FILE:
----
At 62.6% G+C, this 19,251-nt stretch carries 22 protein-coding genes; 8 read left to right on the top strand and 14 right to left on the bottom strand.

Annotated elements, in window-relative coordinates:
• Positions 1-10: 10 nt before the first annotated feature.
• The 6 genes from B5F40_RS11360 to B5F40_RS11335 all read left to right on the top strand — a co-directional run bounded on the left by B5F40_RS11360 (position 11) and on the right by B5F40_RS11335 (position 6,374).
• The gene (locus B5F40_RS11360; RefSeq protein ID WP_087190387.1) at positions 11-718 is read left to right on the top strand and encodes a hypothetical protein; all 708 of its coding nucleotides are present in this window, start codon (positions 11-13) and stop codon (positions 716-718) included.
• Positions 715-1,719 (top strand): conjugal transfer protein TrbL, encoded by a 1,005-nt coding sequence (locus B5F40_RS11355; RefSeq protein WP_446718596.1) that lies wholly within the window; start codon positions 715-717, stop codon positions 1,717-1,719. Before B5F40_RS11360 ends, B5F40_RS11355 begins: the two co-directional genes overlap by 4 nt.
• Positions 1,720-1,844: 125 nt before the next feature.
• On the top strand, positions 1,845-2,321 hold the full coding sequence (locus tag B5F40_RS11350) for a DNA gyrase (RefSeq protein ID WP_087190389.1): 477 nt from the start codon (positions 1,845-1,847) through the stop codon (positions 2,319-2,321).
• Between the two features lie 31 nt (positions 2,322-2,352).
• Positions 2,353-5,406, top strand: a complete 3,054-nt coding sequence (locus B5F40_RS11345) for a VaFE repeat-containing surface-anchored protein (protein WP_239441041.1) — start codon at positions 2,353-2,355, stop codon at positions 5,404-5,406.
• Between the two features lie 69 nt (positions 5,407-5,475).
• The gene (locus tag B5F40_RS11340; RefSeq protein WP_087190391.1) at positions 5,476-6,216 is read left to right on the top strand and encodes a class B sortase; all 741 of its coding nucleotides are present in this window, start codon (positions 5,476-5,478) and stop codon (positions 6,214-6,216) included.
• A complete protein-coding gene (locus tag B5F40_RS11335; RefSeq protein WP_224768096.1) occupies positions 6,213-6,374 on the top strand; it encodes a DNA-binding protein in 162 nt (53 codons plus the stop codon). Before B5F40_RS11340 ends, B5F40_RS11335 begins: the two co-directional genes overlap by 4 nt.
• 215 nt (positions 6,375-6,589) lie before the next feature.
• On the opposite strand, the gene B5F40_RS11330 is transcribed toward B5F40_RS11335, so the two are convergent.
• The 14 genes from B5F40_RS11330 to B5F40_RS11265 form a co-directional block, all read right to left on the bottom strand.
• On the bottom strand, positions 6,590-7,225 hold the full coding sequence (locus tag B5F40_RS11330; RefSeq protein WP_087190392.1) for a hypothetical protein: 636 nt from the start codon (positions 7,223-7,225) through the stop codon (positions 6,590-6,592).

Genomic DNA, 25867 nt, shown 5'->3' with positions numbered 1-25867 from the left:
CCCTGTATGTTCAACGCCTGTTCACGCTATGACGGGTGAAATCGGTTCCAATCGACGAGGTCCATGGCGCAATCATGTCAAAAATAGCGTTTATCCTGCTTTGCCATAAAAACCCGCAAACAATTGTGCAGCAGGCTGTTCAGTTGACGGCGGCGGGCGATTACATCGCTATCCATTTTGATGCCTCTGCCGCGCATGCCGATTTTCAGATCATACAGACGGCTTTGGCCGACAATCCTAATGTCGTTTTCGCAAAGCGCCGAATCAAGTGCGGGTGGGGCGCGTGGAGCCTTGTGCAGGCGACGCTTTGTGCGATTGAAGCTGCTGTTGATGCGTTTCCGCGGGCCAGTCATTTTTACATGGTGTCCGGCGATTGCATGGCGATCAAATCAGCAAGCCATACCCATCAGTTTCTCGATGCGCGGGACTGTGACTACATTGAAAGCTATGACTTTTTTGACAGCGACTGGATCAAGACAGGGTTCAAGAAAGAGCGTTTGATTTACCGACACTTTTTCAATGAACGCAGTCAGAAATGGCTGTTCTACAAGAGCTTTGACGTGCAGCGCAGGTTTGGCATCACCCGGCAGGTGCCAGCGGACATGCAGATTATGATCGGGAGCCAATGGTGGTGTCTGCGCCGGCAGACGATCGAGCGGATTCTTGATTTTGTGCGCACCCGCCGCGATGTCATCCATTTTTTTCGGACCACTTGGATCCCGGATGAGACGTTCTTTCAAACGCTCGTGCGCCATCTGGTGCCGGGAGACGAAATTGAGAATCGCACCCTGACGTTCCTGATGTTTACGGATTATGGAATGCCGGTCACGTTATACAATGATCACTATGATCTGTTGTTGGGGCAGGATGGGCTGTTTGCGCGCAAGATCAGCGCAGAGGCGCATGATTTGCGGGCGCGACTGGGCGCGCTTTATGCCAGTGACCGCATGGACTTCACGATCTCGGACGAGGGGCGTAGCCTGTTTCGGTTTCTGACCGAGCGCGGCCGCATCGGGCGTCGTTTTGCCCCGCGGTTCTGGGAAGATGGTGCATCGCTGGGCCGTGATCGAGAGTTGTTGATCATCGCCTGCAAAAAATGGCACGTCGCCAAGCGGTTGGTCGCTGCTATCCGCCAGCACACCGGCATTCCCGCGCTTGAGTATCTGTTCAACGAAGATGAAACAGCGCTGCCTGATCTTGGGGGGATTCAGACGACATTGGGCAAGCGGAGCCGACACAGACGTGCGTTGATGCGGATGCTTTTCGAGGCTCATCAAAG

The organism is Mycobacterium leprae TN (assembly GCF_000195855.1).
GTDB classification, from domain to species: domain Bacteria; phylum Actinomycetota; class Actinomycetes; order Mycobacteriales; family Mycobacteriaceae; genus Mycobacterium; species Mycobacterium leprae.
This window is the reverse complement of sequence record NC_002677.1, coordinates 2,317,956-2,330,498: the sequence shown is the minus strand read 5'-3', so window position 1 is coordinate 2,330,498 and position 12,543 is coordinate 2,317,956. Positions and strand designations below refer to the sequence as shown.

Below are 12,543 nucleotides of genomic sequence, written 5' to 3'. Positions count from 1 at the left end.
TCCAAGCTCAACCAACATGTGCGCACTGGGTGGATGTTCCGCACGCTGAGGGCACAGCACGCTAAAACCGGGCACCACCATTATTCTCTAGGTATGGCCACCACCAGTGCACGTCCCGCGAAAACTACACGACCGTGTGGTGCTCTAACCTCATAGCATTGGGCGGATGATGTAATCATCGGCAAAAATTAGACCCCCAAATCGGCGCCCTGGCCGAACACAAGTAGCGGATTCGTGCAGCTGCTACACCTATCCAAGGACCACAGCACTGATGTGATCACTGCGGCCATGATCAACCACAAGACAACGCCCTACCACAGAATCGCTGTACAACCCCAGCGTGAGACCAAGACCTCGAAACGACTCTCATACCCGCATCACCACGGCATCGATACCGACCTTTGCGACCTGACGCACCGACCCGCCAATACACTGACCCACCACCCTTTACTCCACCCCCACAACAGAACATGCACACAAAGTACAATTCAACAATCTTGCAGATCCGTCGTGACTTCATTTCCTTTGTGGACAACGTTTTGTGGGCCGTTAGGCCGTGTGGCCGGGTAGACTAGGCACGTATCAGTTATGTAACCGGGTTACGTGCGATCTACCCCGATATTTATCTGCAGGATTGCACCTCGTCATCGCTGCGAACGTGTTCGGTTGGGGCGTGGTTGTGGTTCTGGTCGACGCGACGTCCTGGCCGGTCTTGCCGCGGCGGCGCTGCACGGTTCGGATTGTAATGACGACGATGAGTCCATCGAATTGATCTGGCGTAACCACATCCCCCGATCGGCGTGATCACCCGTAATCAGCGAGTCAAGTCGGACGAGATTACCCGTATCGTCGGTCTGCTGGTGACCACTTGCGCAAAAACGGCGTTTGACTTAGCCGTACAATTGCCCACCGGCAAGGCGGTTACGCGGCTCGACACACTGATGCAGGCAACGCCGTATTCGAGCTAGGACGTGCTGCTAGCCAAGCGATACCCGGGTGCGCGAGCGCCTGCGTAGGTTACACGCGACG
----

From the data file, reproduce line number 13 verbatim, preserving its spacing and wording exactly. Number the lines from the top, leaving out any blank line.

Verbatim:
• A complete protein-coding gene (locus tag B5F40_RS11335; RefSeq protein WP_224768096.1) occupies positions 6,213-6,374 on the top strand; it encodes a DNA-binding protein in 162 nt (53 codons plus the stop codon). Before B5F40_RS11340 ends, B5F40_RS11335 begins: the two co-directional genes overlap by 4 nt.